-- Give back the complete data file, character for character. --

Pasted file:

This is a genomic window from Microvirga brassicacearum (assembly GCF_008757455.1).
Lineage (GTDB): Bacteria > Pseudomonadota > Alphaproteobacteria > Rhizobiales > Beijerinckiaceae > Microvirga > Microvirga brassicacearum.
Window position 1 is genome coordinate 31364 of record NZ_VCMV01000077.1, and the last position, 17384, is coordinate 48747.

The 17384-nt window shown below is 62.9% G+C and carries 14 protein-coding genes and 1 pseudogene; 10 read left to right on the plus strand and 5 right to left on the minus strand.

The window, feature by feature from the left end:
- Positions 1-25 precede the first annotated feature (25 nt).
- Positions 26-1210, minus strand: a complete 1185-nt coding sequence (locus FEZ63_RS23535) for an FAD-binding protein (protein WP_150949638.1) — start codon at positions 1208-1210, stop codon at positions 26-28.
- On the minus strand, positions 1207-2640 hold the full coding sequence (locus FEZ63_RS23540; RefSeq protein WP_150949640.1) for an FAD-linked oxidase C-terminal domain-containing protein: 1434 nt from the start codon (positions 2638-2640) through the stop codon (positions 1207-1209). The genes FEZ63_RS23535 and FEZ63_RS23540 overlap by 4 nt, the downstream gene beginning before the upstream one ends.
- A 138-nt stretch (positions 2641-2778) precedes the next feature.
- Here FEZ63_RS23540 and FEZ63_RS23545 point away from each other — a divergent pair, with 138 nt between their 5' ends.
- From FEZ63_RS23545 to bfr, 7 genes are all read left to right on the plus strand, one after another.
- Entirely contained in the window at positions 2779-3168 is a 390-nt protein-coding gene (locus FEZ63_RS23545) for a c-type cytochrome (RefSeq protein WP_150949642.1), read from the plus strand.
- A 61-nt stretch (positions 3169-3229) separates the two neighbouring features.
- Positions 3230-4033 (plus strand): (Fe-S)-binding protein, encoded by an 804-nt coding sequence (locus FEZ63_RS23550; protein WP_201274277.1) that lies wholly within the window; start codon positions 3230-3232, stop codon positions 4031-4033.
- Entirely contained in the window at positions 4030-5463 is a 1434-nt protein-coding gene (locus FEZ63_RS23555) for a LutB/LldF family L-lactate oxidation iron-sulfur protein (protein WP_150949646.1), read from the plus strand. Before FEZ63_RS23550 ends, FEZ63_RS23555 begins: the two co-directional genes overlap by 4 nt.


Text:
This is a genomic window from Microvirga brassicacearum (assembly GCF_008757455.1).
Lineage (GTDB): Bacteria > Pseudomonadota > Alphaproteobacteria > Rhizobiales > Beijerinckiaceae > Microvirga > Microvirga brassicacearum.
Window position 1 is genome coordinate 31364 of record NZ_VCMV01000077.1, and the last position, 17384, is coordinate 48747.

The 17384-nt window shown below is 62.9% G+C and carries 14 protein-coding genes and 1 pseudogene; 10 read left to right on the plus strand and 5 right to left on the minus strand.

The window, feature by feature from the left end:
- Positions 1-25 precede the first annotated feature (25 nt).
- Positions 26-1210, minus strand: a complete 1185-nt coding sequence (locus FEZ63_RS23535) for an FAD-binding protein (protein WP_150949638.1) — start codon at positions 1208-1210, stop codon at positions 26-28.
- On the minus strand, positions 1207-2640 hold the full coding sequence (locus FEZ63_RS23540; RefSeq protein WP_150949640.1) for an FAD-linked oxidase C-terminal domain-containing protein: 1434 nt from the start codon (positions 2638-2640) through the stop codon (positions 1207-1209). The genes FEZ63_RS23535 and FEZ63_RS23540 overlap by 4 nt, the downstream gene beginning before the upstream one ends.
- A 138-nt stretch (positions 2641-2778) precedes the next feature.
- Here FEZ63_RS23540 and FEZ63_RS23545 point away from each other — a divergent pair, with 138 nt between their 5' ends.
- From FEZ63_RS23545 to bfr, 7 genes are all read left to right on the plus strand, one after another.
- Entirely contained in the window at positions 2779-3168 is a 390-nt protein-coding gene (locus FEZ63_RS23545) for a c-type cytochrome (RefSeq protein WP_150949642.1), read from the plus strand.
- A 61-nt stretch (positions 3169-3229) separates the two neighbouring features.
- Positions 3230-4033 (plus strand): (Fe-S)-binding protein, encoded by an 804-nt coding sequence (locus FEZ63_RS23550; protein WP_201274277.1) that lies wholly within the window; start codon positions 3230-3232, stop codon positions 4031-4033.
- Entirely contained in the window at positions 4030-5463 is a 1434-nt protein-coding gene (locus FEZ63_RS23555) for a LutB/LldF family L-lactate oxidation iron-sulfur protein (protein WP_150949646.1), read from the plus strand. Before FEZ63_RS23550 ends, FEZ63_RS23555 begins: the two co-directional genes overlap by 4 nt.